—Astrology Zone (@astrologyzone) March 28, 2013
Whatever, just make them all do high-dives and call it a night.
Angie revealed that she had been in a high school production of My Fair Lady, then tried to reveal her sassy side and underwhelmed the judges in the process. How many weeks until she goes home?
Kang: At least four weeks. They have to castrate all the boys and lock them up in some small church in the Italian countryside with all the other castratos of singing competitions past. Colton Dixon lives there. Kevin Covais runs the gift shop.
Did you see that weird floaty infographic Fox put up last night that showed that “Idol Country,” which I imagine is kind of like Kid Nation, but with a lower average reading level, was by far the most popular of the Idol genres, followed by Idol Pop, Idol RandB and Idol Rock? By that logic, the final three are going to be Janelle Arthur, Kree Harrison, and Angie Miller. That’s like watching a panda and a koala sing onstage with a rag doll at the saddest Chuck E. Cheese’s on all of Long Island.
Yoshida: I did see that infographic — I watched the entire show last night without a single fast-forward, remember — but it’s important to consider that there is a specific kind of Idol viewer who will go online and vote for what “Idol genre” they like best when the TV tells them to, and that Idol viewer probably does not represent the voting population at large. I think there are Idol voters who experience the show primarily through their televisions, and those that experience it primarily through social media, and I think Angie’s fans are the latter, if her YouTube hit count is any indication. They’ll start to get more rabid when it looks like she’s at risk of falling; I doubt they’re voting with all their piano-fearing firepower just yet.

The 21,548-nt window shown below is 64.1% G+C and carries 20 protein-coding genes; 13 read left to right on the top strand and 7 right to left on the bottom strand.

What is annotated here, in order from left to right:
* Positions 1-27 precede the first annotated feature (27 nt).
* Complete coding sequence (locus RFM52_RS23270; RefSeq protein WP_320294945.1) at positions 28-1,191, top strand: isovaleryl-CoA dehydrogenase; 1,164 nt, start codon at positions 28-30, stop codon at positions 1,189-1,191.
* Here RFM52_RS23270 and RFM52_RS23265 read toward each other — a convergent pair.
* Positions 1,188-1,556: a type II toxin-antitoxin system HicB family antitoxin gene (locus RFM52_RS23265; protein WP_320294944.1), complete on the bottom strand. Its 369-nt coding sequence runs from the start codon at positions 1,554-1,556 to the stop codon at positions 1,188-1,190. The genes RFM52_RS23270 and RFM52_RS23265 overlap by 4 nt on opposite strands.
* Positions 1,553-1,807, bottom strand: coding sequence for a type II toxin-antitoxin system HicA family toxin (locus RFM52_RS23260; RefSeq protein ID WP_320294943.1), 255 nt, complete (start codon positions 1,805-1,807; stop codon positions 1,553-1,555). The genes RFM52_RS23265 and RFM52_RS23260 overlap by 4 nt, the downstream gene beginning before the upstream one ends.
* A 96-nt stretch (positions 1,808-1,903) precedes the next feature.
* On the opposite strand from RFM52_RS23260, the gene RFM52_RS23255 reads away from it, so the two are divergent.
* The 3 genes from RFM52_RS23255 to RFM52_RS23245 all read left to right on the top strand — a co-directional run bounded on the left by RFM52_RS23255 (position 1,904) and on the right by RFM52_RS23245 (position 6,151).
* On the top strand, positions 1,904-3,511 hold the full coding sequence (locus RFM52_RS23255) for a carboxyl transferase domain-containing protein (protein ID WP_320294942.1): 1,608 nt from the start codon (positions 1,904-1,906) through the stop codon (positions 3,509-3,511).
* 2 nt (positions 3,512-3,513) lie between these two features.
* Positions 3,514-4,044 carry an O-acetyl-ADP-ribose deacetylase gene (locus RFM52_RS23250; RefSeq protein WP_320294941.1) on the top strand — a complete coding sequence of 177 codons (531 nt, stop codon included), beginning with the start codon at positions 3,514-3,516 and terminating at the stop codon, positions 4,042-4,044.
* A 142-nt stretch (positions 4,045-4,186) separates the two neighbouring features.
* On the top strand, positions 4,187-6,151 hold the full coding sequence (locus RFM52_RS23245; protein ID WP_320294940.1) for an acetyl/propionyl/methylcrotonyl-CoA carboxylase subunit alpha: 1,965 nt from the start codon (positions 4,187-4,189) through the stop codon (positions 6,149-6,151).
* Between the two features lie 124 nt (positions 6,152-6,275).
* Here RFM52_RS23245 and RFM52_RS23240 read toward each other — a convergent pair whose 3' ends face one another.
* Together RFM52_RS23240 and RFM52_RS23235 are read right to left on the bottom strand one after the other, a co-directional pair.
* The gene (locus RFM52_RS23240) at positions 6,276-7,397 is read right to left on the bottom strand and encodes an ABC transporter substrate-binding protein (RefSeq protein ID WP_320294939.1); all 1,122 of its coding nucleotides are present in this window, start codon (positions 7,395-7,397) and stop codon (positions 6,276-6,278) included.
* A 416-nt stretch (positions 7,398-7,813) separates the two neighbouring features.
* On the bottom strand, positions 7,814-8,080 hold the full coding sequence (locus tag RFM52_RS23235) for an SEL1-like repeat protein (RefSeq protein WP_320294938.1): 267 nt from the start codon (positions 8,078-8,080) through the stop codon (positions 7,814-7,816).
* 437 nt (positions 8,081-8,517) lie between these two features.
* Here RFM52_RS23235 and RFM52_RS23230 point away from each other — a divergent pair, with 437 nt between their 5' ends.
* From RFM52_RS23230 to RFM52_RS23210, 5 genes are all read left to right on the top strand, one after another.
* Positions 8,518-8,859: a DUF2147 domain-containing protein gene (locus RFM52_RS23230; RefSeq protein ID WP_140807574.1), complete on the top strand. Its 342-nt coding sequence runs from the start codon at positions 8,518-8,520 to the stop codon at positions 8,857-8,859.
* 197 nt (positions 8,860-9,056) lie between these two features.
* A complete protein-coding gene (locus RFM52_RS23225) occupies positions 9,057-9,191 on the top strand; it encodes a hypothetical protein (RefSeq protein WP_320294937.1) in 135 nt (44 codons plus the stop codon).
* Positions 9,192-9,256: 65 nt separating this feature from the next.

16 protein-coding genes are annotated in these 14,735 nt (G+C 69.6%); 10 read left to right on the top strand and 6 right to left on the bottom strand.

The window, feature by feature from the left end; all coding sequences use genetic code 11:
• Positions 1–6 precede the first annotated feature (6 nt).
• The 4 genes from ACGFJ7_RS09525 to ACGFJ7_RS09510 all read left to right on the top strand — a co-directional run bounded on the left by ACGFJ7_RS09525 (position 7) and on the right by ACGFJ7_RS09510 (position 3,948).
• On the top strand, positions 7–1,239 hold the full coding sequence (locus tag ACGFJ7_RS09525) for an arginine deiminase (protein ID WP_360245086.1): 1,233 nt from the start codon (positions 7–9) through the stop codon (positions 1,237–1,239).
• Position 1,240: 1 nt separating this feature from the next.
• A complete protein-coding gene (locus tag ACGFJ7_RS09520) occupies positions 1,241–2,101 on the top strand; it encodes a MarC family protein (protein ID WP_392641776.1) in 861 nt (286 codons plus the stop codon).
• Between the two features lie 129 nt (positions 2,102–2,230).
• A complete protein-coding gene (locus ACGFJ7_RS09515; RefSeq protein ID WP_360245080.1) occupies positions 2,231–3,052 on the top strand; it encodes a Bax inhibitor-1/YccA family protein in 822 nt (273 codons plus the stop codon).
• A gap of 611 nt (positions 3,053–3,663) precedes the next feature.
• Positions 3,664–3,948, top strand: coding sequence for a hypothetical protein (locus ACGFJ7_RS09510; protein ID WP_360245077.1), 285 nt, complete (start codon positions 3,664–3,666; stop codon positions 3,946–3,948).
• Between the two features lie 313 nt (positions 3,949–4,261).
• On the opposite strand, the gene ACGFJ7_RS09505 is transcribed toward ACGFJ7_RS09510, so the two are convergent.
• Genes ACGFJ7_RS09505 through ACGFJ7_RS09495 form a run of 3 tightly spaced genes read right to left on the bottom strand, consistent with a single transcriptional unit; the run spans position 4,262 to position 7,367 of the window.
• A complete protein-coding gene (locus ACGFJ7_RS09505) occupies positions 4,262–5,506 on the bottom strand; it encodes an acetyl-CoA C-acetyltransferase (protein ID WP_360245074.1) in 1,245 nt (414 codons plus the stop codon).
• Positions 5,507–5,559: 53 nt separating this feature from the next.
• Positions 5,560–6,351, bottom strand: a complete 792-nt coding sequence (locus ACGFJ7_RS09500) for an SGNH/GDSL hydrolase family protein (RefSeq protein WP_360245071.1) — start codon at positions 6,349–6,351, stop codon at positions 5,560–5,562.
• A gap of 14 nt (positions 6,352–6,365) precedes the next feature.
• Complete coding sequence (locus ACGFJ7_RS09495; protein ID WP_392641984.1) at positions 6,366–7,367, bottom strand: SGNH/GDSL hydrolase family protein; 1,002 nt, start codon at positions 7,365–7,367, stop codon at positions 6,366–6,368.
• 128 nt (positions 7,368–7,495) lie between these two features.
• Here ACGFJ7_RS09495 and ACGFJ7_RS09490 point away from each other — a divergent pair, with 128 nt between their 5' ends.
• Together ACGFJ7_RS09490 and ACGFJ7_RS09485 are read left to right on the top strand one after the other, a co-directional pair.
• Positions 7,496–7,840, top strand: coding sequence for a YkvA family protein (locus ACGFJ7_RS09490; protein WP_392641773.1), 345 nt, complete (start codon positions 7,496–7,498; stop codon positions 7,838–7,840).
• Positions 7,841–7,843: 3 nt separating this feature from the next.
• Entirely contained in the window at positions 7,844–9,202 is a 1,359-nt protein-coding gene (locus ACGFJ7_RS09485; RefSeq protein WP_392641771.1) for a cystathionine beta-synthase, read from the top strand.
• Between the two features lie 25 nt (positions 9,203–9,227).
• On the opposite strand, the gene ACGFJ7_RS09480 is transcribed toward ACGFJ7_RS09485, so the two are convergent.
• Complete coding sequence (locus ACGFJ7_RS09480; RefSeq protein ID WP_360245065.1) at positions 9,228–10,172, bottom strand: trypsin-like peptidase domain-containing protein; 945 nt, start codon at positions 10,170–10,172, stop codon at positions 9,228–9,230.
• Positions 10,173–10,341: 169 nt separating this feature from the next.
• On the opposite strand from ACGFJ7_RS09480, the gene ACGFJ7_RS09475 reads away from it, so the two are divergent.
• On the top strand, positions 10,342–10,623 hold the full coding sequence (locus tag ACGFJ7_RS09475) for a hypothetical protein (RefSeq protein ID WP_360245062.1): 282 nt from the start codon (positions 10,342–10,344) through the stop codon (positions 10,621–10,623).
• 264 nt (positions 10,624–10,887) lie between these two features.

I do think it’s interesting that over the last few weeks Angie has come off as such a socially clueless theater nerd that at this point no tight dress or amount of heavy makeup could really threaten the tween demographic and turn them against her. Good job, Angie!
Lisanti: We live in a strange and frightening world when Nicki Minaj tells Angie Miller to stop trying to be hot and get back behind the piano. Why can’t she do both, Nicki? Can’t “piano hot” be a thing? Billy Joel does it. And Vanessa Carlton has never been more relevant. That being said, yeah, she’s safer behind the piano. Maybe they can get her a Lucite piano so we can see whatever Body Glove dress the stylists paint onto her.
I also don’t know why we have to dump on Angie every week. She’s like Marnie from Girls crossbred with Miley Cyrus, and who doesn’t totally lurve both of those things?
Do the boys all hate each other?
Kang: No no no no. They all hate Lazaro. Which is fine. I hate Lazaro, too.
Lisanti: When Lazaro finishes singing he looks like Patrick Ewing at halftime. I can’t believe Ryan Seacrest stands next to him for three minutes and doesn’t offer the poor, drenched kid a sympathy squeegee. Ryan Seacrest clearly hates Lazaro.
Yoshida: Burnell Taylor, last night:
We All Make Mistakes And We All Say Things We Wish We Could Take Back But, We’re All Humans
—Burnell Taylor (@BurnellAI12) March 28, 2013